This site was quite a help for me when i had to make a school assignment about social life in Spain. There are lot’s of things I didn’t know like the Verguenza. In Belgium the last bit of food is left as long as possible on the plate but eventually everyone is staring at it just as long till one is brave enough to ask. “Does anybody mind if i take the last one?” And then nobody dares to say no, cause Belgians are really to afraid to give their opinion.

  22. Kathy

    I have a Spanish exchange student and have noticed some habits that here in the USA are considered disgusting. Just wondering if they might be different in Spain. He takes large bites and chews with his mouth open, as well as eats quickly. He also tends to talk with food in his mouth. I don’t see these issues addressed by anyone and could use some help. These habits are creating a problem within our household.

  23. Ben Post author

    Kathy, those are bad habits anywhere, and are not representative of the Spanish in general, just bad up-bringing in this case perhaps!

  24. whitney

    i don’t agree with dont stop talking for long. some people are just quiet let them sit there if they don’t wanna talk.leave them be.

  25. sean

    is it true that in Spain you should not eat eggs with a knive? is this rule universal or only for Spain?

  26. Lluci

    Hi Sean. Yes, fried eggs should not be eaten with the help of a knife. They should always be cut with your fork or, if in trouble because they have “puntilla” (the crusty border), use a piece of bread to help the fork.

    And Kathy, in Spain chewing with your mouth open and having large mouthfuls is baaaaaaaad manners.

    “El de la vergí¼enza”, “la de la vergí¼enza”: Everybody feels embarrassed of taking the last piece in the central plate (not in their own, but in the central one), so that piece is called “the one of the embarrassment”. It will eventually be eaten, but if you want it you should ask first.

    And Jose, I do not think saying “que aproveche” or “buen provecho” is rude; Spain is quite vast and that may be in your region, certainly not in Central Spain. You should say it whenever you start eating (or when you finish, if in Catalonia) and when you enter a restaurant dining room and someone is having their meal, or when you are leaving and they are still eating.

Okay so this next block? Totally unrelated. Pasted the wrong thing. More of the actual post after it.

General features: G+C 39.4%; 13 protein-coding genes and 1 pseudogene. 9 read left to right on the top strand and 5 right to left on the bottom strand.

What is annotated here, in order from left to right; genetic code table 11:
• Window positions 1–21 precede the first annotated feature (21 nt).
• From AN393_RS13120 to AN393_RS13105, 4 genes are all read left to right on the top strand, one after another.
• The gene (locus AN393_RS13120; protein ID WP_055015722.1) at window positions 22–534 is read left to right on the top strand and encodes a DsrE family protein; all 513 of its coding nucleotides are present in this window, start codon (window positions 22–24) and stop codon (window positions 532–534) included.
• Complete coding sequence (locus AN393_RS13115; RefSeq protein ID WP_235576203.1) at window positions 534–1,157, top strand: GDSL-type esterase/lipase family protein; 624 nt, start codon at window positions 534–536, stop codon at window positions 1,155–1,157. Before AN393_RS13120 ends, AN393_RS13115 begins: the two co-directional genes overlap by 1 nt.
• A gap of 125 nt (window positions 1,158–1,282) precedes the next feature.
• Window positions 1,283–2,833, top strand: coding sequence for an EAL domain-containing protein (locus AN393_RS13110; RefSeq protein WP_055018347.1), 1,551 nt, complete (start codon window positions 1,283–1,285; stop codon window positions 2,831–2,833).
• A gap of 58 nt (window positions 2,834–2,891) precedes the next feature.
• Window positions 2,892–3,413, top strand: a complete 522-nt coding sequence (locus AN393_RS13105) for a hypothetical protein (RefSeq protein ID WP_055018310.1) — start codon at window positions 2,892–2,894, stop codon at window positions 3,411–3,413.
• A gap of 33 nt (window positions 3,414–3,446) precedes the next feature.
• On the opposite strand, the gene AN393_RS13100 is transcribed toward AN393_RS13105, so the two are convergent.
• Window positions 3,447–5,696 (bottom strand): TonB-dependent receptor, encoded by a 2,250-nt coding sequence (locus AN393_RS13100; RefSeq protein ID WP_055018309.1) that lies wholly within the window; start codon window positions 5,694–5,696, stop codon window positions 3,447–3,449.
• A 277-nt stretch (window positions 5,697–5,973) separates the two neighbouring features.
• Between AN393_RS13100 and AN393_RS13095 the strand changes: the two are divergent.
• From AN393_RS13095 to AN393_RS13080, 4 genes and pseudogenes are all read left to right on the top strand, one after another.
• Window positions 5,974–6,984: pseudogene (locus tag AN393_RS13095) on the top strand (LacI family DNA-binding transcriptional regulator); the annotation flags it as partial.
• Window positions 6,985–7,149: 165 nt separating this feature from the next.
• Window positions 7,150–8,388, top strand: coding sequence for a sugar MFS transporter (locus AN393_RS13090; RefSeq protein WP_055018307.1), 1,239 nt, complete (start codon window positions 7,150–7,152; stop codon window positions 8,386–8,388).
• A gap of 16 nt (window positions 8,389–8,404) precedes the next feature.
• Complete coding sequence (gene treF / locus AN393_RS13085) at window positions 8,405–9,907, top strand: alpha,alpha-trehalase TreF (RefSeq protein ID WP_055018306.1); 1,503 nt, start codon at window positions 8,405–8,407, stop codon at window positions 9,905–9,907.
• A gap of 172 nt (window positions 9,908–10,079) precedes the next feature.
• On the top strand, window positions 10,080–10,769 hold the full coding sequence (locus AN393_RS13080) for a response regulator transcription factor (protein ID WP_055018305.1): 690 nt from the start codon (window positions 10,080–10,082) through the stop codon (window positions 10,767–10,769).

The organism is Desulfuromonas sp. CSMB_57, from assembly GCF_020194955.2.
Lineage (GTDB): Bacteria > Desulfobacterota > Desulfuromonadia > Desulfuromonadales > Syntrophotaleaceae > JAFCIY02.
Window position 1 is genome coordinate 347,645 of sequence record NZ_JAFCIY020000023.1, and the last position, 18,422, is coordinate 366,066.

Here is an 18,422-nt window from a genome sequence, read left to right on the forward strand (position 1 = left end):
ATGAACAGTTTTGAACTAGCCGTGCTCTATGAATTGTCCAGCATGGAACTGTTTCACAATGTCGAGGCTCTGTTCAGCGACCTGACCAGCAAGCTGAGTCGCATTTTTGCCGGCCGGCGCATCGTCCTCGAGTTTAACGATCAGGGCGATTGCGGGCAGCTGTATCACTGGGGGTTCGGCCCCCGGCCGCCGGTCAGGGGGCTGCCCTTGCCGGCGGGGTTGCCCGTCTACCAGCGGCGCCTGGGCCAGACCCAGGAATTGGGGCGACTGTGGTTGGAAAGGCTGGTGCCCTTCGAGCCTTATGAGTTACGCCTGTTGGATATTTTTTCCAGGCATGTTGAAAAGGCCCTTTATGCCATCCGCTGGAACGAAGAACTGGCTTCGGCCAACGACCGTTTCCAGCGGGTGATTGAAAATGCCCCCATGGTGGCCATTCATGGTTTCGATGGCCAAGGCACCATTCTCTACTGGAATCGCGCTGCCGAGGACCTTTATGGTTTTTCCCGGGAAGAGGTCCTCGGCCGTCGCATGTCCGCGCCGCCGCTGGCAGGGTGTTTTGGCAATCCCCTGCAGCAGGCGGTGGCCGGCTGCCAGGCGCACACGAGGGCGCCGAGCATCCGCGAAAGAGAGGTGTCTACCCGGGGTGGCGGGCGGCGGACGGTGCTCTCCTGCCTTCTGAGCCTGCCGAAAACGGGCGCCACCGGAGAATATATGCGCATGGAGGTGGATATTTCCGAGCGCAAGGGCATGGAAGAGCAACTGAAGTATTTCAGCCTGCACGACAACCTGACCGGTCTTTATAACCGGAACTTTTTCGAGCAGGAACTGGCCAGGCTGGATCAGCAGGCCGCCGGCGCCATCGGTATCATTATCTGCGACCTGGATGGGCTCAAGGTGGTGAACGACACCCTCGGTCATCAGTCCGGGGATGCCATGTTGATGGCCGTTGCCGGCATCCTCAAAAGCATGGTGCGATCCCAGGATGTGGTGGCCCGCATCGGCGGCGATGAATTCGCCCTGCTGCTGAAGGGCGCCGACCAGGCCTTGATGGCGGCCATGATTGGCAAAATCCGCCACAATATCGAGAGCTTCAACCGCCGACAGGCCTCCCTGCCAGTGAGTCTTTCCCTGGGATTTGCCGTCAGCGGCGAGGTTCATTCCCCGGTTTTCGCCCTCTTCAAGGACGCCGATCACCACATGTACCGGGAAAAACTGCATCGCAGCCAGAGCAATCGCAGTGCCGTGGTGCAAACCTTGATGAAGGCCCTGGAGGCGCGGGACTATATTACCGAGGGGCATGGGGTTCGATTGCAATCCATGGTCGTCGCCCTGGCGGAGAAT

27. Lluci

    Now something about protocol.

    For the first course, you have to wait until everybody is served. Then you can start eating.

    For the second course, you do not have to wait; just start eating when your plate is served.

    For the desserts, again, you have to wait until everybody is served.

    And of course, you do not leave the table until everybody has finished.

    The head of the household sits at the head of the table. To his (sorry gals, it is normally a “he”) left, his wife. To his right, the woman of highest rank or the woman guest. The man guest sits to the left of the head’s wife. And then, woman-man-woman-man…

    As for the serving order, in Catalonia guests are served first, while in Central Spain is the head who is served first, then guests and then the rest of the diners.

    Enjoy your meal!

  28. sean

    Hi Lluci,

    thanks for the reply, but can you give me some reason/history to this particular etiquette? is it universal?

  29. isabel

    this are not “good manners”but iis so normal in a lot of spanish bars to throw everything to the floor…dont worry!your paper napking, your cigarrette, your olive bone, nobody would think you are unpolite, but make sure first that there is something on the floor alredy!

  30. Gary

    Eating custard with a teaspoon is a pain, but good custard is hard to find in continental Europe, the real thing – thick with skin, you know the deal

  31. piedad ortega

    Well after reaing all these articles I have to say that you all are right . Spaniers don’t have manners in the table , they are very rude cause they don’t say thanks and please not like british and americans. I like when a british person say it to me( please or thanks) without looking to me face . I alway think that it is parrot like style or empty manners. Yes, British people are more polite cause they use thaks or pelase , just for this.